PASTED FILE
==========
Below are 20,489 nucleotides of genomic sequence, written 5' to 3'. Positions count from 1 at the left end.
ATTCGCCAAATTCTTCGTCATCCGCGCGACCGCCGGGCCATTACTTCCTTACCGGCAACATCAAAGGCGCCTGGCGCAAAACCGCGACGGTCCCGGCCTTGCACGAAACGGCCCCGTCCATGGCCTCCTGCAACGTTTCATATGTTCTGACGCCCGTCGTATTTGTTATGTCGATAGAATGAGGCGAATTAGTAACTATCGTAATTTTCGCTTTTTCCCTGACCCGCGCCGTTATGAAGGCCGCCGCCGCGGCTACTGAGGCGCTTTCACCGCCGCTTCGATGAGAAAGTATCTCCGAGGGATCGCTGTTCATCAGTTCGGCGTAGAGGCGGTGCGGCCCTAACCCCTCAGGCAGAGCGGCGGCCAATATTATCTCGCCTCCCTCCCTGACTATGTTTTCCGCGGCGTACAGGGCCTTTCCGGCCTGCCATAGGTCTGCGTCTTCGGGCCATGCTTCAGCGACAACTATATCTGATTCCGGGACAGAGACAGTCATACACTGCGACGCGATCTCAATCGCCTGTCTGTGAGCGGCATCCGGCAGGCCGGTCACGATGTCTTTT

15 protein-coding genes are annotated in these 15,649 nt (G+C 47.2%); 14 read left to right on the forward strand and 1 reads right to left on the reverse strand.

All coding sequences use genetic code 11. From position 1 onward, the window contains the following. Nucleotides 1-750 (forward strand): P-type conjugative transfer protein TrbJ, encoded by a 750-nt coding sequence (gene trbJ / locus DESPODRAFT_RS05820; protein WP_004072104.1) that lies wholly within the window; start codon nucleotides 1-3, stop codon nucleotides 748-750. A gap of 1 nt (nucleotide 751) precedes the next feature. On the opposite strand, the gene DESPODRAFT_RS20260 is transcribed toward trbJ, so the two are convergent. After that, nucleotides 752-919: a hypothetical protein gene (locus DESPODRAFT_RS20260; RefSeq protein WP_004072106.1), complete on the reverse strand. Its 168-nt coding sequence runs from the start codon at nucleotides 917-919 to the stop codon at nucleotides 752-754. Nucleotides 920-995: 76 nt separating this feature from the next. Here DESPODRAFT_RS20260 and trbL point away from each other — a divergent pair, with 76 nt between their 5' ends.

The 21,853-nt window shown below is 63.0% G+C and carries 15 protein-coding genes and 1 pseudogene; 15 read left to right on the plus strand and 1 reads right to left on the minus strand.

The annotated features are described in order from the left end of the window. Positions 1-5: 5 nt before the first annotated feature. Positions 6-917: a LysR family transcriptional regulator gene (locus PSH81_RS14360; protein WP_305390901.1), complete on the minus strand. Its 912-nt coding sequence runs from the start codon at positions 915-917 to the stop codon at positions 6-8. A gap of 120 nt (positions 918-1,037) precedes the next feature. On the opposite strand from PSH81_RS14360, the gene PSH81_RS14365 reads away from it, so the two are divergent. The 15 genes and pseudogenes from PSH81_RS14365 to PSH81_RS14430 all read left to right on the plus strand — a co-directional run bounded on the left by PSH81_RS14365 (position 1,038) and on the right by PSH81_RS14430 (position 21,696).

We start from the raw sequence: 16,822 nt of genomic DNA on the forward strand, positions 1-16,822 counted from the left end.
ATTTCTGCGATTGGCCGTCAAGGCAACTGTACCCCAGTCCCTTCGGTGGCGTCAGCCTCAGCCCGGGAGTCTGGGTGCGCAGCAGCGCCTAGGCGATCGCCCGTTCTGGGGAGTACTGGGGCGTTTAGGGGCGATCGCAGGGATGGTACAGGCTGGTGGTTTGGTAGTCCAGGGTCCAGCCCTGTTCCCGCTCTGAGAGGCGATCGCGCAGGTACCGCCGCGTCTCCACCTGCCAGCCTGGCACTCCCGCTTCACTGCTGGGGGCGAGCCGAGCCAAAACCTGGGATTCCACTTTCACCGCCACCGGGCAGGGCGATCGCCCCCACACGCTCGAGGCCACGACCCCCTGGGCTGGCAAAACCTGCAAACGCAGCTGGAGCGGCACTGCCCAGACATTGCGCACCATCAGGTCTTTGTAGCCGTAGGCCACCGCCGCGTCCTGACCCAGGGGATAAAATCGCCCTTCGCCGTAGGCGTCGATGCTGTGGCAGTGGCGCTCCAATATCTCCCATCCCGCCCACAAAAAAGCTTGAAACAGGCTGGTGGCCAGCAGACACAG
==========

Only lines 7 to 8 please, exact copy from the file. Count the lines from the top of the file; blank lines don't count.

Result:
We start from the raw sequence: 16,822 nt of genomic DNA on the forward strand, positions 1-16,822 counted from the left end.
ATTTCTGCGATTGGCCGTCAAGGCAACTGTACCCCAGTCCCTTCGGTGGCGTCAGCCTCAGCCCGGGAGTCTGGGTGCGCAGCAGCGCCTAGGCGATCGCCCGTTCTGGGGAGTACTGGGGCGTTTAGGGGCGATCGCAGGGATGGTACAGGCTGGTGGTTTGGTAGTCCAGGGTCCAGCCCTGTTCCCGCTCTGAGAGGCGATCGCGCAGGTACCGCCGCGTCTCCACCTGCCAGCCTGGCACTCCCGCTTCACTGCTGGGGGCGAGCCGAGCCAAAACCTGGGATTCCACTTTCACCGCCACCGGGCAGGGCGATCGCCCCCACACGCTCGAGGCCACGACCCCCTGGGCTGGCAAAACCTGCAAACGCAGCTGGAGCGGCACTGCCCAGACATTGCGCACCATCAGGTCTTTGTAGCCGTAGGCCACCGCCGCGTCCTGACCCAGGGGATAAAATCGCCCTTCGCCGTAGGCGTCGATGCTGTGGCAGTGGCGCTCCAATATCTCCCATCCCGCCCACAAAAAAGCTTGAAACAGGCTGGTGGCCAGCAGACACAG